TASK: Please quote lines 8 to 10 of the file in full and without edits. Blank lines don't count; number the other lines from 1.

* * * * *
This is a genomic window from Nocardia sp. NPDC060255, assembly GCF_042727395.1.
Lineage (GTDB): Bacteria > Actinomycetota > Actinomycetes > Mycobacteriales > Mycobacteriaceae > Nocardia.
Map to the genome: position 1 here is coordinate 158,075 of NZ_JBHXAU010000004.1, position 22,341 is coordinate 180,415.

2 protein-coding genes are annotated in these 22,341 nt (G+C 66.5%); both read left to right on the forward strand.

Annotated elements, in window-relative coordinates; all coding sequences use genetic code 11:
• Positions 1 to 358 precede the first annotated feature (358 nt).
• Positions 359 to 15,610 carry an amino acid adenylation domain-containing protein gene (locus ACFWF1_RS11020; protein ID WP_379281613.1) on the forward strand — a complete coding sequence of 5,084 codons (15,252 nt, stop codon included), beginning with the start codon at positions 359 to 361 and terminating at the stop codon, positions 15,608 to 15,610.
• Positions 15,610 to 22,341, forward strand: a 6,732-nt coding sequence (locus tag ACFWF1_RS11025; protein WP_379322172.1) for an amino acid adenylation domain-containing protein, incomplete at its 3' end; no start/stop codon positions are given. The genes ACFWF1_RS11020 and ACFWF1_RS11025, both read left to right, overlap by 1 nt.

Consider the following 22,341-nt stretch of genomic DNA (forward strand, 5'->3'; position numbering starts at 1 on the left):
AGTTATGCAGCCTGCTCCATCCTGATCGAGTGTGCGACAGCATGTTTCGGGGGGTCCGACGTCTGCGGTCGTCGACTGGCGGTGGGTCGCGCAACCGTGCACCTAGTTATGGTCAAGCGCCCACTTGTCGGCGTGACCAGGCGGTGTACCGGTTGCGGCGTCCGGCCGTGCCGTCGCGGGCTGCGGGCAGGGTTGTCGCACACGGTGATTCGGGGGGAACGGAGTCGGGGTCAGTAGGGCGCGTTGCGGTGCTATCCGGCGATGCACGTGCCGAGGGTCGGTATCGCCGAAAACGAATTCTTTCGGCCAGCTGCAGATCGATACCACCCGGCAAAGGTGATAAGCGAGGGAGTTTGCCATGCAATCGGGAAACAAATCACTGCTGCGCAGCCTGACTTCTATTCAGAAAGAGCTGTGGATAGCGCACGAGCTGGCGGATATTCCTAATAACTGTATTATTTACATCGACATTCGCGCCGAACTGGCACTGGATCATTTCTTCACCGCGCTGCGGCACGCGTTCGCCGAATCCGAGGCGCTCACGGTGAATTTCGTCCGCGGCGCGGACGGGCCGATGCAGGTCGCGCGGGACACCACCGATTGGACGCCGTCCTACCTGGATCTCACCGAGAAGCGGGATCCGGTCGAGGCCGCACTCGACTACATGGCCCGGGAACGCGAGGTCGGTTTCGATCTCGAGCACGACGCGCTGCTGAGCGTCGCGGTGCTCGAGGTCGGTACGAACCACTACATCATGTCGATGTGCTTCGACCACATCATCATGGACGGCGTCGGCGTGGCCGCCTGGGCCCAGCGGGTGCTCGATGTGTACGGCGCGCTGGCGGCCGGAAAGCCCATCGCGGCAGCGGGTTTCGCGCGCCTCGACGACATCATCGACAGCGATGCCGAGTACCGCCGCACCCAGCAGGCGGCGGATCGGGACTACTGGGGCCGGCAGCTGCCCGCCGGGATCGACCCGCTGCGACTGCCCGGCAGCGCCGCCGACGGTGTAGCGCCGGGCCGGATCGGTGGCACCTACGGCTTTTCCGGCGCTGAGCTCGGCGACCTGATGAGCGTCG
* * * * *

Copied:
• Positions 15,610 to 22,341, forward strand: a 6,732-nt coding sequence (locus tag ACFWF1_RS11025; protein WP_379322172.1) for an amino acid adenylation domain-containing protein, incomplete at its 3' end; no start/stop codon positions are given. The genes ACFWF1_RS11020 and ACFWF1_RS11025, both read left to right, overlap by 1 nt.

Consider the following 22,341-nt stretch of genomic DNA (forward strand, 5'->3'; position numbering starts at 1 on the left):
AGTTATGCAGCCTGCTCCATCCTGATCGAGTGTGCGACAGCATGTTTCGGGGGGTCCGACGTCTGCGGTCGTCGACTGGCGGTGGGTCGCGCAACCGTGCACCTAGTTATGGTCAAGCGCCCACTTGTCGGCGTGACCAGGCGGTGTACCGGTTGCGGCGTCCGGCCGTGCCGTCGCGGGCTGCGGGCAGGGTTGTCGCACACGGTGATTCGGGGGGAACGGAGTCGGGGTCAGTAGGGCGCGTTGCGGTGCTATCCGGCGATGCACGTGCCGAGGGTCGGTATCGCCGAAAACGAATTCTTTCGGCCAGCTGCAGATCGATACCACCCGGCAAAGGTGATAAGCGAGGGAGTTTGCCATGCAATCGGGAAACAAATCACTGCTGCGCAGCCTGACTTCTATTCAGAAAGAGCTGTGGATAGCGCACGAGCTGGCGGATATTCCTAATAACTGTATTATTTACATCGACATTCGCGCCGAACTGGCACTGGATCATTTCTTCACCGCGCTGCGGCACGCGTTCGCCGAATCCGAGGCGCTCACGGTGAATTTCGTCCGCGGCGCGGACGGGCCGATGCAGGTCGCGCGGGACACCACCGATTGGACGCCGTCCTACCTGGATCTCACCGAGAAGCGGGATCCGGTCGAGGCCGCACTCGACTACATGGCCCGGGAACGCGAGGTCGGTTTCGATCTCGAGCACGACGCGCTGCTGAGCGTCGCGGTGCTCGAGGTCGGTACGAACCACTACATCATGTCGATGTGCTTCGACCACATCATCATGGACGGCGTCGGCGTGGCCGCCTGGGCCCAGCGGGTGCTCGATGTGTACGGCGCGCTGGCGGCCGGAAAGCCCATCGCGGCAGCGGGTTTCGCGCGCCTCGACGACATCATCGACAGCGATGCCGAGTACCGCCGCACCCAGCAGGCGGCGGATCGGGACTACTGGGGCCGGCAGCTGCCCGCCGGGATCGACCCGCTGCGACTGCCCGGCAGCGCCGCCGACGGTGTAGCGCCGGGCCGGATCGGTGGCACCTACGGCTTTTCCGGCGCTGAGCTCGGCGACCTGATGAGCGTCG